Middle East | Center for Victims of Torture

Middle East

Countries in the Middle East are home to hundreds of thousands of refugees fleeing wars and violence in Iraq, Syria and other countries in the Middle East and Africa. The refugees – men, women and children – have experienced tremendous suffering, including brutal torture and other terrible human rights abuses.

CVT Iraq

CVT’s work in Iraq is centered around improving individual, family and community resilience through trauma-informed protection activities and trauma-focused mental health and psychosocial (MHPSS) services. In the aftermath of conflict, and even while it may continue, these are two important methods of supporting the healing and resilience of people and communities that have been impacted. The CVT Iraq team works closely with local implementing partners in the Kurdistan Region of Iraq and Federal Iraq, engaging in capacity development of local providers, as well as a collaborative process to help heal the wounds of torture, human rights violations and violent conflict.

Capacity Development & Sustainability
In Iraq, qualified teams specialized in the intersections between mental health, psychosocial support, physical rehabilitation, protection and social cohesion, are scarce. Despite the reports of systemic social stressors, historical trauma and intergenerational violence, there is limited emphasis on child and family dynamics or trauma-focused care. CVT Iraq works to strengthen capacity of local providers in four communities across Iraq to sustainably deliver appropriate MHPSS and protection services, an important aspect in promoting the long-term delivery of trauma-informed services to conflict-affected populations.

Community Engagement
CVT Iraq and partners work to increase knowledge among conflict-affected populations through conducting outreach including awareness raising sessions. The teams strive to be continuously responsive to community needs by holding stakeholder consultations and incorporating beneficiary feedback.

Trauma-Informed Services
CVT Iraq and partners extend mental health and psychosocial support, physiotherapy and protection services to individuals and families who have been impacted by torture human rights violations and violent conflict. Specialized mental health care that has been adapted to the local context improves clients’ symptoms, including depression and post-traumatic stress disorder (PTSD). CVT’s trauma-informed physiotherapy interventions help clients manage pain and improve mobility, and the clinical teams work in a multi-disciplinary process to ensure healing is effective and clients begin to rebuild their lives. The teams strengthen social support and connections to resources for children and families through facilitation of referral services as needed.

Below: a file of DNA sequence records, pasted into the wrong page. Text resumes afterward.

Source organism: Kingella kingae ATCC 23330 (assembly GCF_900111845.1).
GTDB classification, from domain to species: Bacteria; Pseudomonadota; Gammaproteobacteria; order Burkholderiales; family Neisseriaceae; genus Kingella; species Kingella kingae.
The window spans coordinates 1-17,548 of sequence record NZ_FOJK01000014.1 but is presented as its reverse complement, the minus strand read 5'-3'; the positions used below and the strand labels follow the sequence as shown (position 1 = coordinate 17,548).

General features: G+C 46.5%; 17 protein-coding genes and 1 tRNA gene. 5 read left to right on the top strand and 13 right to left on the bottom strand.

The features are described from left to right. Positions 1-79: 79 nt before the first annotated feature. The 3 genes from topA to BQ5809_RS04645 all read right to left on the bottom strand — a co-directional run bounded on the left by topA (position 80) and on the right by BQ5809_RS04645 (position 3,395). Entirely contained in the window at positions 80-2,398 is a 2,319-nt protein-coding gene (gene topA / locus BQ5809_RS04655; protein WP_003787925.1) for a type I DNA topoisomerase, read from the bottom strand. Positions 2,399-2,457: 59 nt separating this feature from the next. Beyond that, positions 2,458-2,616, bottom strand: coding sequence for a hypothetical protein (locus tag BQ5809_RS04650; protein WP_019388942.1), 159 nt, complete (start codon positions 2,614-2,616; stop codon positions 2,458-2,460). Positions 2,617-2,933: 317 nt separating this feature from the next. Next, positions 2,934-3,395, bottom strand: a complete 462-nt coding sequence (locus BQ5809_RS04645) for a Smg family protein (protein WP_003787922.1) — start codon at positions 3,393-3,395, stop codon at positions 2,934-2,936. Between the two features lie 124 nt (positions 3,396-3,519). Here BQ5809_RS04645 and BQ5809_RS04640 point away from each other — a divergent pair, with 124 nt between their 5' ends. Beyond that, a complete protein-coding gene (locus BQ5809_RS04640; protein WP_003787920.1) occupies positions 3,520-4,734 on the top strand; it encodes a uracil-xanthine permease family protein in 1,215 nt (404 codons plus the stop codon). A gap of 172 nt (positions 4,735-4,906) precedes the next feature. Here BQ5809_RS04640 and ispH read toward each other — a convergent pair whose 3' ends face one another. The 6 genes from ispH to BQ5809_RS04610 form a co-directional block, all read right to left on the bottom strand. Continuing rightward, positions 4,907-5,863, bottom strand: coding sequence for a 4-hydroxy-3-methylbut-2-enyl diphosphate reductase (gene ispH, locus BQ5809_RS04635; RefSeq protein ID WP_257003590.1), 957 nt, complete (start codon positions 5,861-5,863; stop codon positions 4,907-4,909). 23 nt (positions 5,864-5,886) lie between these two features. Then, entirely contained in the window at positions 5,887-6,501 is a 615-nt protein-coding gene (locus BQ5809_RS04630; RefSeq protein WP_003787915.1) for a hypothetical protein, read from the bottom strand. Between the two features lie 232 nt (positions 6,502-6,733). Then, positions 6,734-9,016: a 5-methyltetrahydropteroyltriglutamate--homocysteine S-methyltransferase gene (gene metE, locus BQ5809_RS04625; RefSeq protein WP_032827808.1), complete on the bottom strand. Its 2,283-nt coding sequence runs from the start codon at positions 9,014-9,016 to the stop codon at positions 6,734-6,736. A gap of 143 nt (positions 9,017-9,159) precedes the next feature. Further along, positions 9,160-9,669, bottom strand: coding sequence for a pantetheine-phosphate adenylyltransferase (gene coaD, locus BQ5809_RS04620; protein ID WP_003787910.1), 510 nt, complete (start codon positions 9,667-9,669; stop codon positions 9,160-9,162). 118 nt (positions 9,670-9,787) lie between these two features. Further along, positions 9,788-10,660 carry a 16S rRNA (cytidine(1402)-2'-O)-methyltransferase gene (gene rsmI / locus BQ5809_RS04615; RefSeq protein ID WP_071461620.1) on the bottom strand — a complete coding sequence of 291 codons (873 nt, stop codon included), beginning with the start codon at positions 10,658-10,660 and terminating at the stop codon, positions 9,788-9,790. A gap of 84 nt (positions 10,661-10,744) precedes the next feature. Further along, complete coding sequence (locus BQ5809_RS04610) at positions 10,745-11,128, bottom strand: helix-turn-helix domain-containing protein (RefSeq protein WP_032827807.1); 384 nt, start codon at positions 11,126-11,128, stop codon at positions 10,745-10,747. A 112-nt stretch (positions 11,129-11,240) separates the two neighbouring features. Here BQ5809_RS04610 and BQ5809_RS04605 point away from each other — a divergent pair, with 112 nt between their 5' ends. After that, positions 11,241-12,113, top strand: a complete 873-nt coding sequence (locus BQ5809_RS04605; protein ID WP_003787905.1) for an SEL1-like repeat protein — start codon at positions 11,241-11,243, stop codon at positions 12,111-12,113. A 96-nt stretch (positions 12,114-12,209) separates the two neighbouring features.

CVT Jordan

CVT Jordan was established in Amman, Jordan, in 2008 to help highly traumatized Iraqi refugees suffering from the effects of torture and war. The work expanded to care for Syrian refugees who started arriving in Jordan when the conflict began there. And expansion continued over the years. Today, CVT Jordan extends rehabilitative care to refugees from multiple additional countries, including Eritrea, Somalia, South Sudan, Sudan and Yemen.

Torture and war affect all aspects of a person’s life and go beyond the individual to the family and the community. As part of the holistic healing approach, CVT Jordan provides mental health, physical therapy and social referrals and case management. Our healing services are provided by professional, local, clinical staff.

Psychotherapeutic services help survivors reduce very high levels of distress and improve their ability to function effectively within their families and communities. Physical therapy helps survivors decrease the pain and disability of torture, increase body awareness and self-regulation, and regain function in daily living by learning techniques to self-manage their conditions over time. Social services provided by social workers ensure refugees’ needs are being met.

Follow-up assessments are conducted at regular intervals to monitor and track progress. Improvement is both statistically significant and meaningful with reductions in depression, anxiety, posttraumatic stress, somatic, and behavioral symptoms, and an increase in the number of supportive relationships. After receiving care from CVT, survivors consistently report increased hope, better coping skills and improved relationships.

CVT Jordan also builds local mental health and physical therapy resources by developing specialized trauma treatment skills for mental health and physical therapy staff. Our intensive training is focused on trauma treatment, with staff learning alongside experienced trauma psychotherapists and physical therapists. The counselors, physical therapists and social workers provide culturally appropriate care and continue to act as mental health, physical therapy and social services providers, advocates and educators long after our work in Jordan is completed.

CVT also provides training for the staff of other organizations, including health and social service providers, university students and others to increase their understanding of the effects of torture and war trauma and the benefits of mental health and physical therapy within a multidisciplinary approach.

Read more about CVT Jordan clients and work over ten years here.
Read more here about the many “firsts” that CVT Jordan experienced in its first ten years.
Read the press release commemorating CVT Jordan’s 10-year anniversary.
Read about CVT Jordan’s counseling cycle here.

Photo: Agnes Montanari


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